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Amsterdam? Rome? You may be able to travel to Europe sooner than you think

Amsterdam? Rome? You may be able to travel to Europe sooner than you think

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For a building constructed beginning in 70 A.D., the Colosseum is remarkably intact.

For a building constructed beginning in 70 A.D., the Colosseum is remarkably intact. (Kerri Westenberg/Minneapolis Star Tribune/TNS)

It may not be time to pop the prosecco just yet, but a trip to Rome without a required quarantine may be available sooner than anyone expected. Quarantine-free trips to Amsterdam and London are taking off, too, as airlines experiment with creating safe-travel corridors, fortified by passenger testing for COVID-19.

Delta Air Lines is expected to begin trial flights between Atlanta and Amsterdam on Dec. 15 and between Atlanta and Rome on Dec. 19.

Delta and its partner KLM Royal Dutch Airlines are launching the Atlanta-Amsterdam COVID-19-tested flights to allow passengers to forgo the usual 10-day quarantine in the Netherlands. Passengers on the four designated weekly flights must test negative for COVID-19 with a polymerase chain reaction test five days before arrival in Amsterdam and self-isolate after the test. They will also take a rapid antigen test before boarding in Atlanta and take another PCR test upon arrival in Amsterdam. With a negative result from that last test, their quarantine requirement will be lifted.

Fliers can choose the COVID-19-tested flights or take one of the other daily flights between Atlanta and Amsterdam.

If the three-week trial is deemed successful, the airlines hope to extend the program to other markets.

Protocols are slightly different for the flights between Atlanta and Rome. Passengers will be exempt from a 14-day quarantine upon arrival in Italy, provided they test negative for COVID-19 three times: 72 hours before departure, before boarding in Atlanta and upon arrival in Rome. The first test, at fliers’ expense, must be a polymerase chain reaction test, which is commonly available and checks for the virus’s genetic material. The pre- and post-flight tests will be rapid antigen tests, and costs will be covered by Delta.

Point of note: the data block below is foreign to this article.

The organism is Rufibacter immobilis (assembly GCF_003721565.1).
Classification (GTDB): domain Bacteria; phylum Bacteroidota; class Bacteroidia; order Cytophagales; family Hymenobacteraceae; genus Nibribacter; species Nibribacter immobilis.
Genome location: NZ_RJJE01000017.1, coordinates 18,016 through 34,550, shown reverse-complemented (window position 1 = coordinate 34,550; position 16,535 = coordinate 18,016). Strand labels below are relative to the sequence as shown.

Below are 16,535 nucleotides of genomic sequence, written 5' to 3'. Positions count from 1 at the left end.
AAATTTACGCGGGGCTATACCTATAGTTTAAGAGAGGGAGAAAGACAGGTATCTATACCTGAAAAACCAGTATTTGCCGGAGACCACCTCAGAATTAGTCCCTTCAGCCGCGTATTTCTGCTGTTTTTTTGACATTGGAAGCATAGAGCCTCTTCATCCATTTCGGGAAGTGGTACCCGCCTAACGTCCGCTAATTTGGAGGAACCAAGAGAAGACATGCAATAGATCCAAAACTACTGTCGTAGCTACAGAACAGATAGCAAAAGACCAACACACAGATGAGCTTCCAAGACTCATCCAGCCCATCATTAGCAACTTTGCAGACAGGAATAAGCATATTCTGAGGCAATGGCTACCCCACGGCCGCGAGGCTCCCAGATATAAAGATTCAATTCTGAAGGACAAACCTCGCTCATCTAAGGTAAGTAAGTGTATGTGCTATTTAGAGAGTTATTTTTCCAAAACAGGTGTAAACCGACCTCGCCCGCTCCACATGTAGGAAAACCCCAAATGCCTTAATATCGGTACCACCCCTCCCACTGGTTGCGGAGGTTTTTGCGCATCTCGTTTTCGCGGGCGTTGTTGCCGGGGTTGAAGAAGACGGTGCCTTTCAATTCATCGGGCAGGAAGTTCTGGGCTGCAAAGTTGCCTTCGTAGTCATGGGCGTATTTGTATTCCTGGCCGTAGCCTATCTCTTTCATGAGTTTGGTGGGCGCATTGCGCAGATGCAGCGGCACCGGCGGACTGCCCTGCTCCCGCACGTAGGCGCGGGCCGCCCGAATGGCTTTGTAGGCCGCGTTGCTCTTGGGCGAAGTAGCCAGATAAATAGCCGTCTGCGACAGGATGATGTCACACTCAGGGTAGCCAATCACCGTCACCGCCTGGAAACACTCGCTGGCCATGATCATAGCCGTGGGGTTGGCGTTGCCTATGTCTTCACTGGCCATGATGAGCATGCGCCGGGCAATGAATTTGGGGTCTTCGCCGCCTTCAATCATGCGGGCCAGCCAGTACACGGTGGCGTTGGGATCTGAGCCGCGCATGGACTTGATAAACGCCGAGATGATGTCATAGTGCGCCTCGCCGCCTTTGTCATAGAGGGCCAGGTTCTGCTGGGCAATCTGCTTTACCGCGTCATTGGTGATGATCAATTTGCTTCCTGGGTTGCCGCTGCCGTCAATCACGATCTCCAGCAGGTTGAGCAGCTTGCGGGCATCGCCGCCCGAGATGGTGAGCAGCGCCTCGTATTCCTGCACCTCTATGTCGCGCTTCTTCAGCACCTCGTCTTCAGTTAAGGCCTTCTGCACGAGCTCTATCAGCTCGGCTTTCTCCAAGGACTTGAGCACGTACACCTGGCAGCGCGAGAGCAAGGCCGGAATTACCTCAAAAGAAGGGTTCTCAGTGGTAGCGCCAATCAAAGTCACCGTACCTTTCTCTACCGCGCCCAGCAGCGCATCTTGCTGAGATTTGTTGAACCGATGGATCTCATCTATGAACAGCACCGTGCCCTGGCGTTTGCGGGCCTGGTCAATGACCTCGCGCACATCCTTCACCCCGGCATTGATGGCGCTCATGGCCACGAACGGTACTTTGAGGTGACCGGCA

One caveat: The quarantine exemption on both routes is available for U.S. citizens traveling to Italy or the Netherlands for essential reasons, such as for work, health and education.

Meanwhile, both American and United Airlines have begun trial programs on flights to London.

American Airlines and its partner British Airways have started testing volunteers on flights to London from Dallas, New York and Los Angeles. The optional testing — three days ahead of the flight, at the airport and three days after arrival in London — is covered by the airlines. “The ultimate objective of this and other trials is to validate that a pre-departure test provides a high level of certainty of a passenger being COVID-19 negative, which (is) hoped to result in policies that further relax U.S. and U.K. border restrictions,” according to a statement by the airline.

Travelers to the United Kingdom, whether they’re participating in the program or not, currently need to quarantine for 14 days. On Dec. 15, new rules for England take effect. Travelers who test negative for the coronavirus on day five or thereafter will no longer need to finish the 14 days. (Scotland, Wales and Northern Ireland have not yet changed their quarantine rules.)

United Airlines began its four-week trial program on Nov. 16. On select flights between Newark and London, each traveler over the age of 2 is required to take a free rapid COVID-19 test before boarding.



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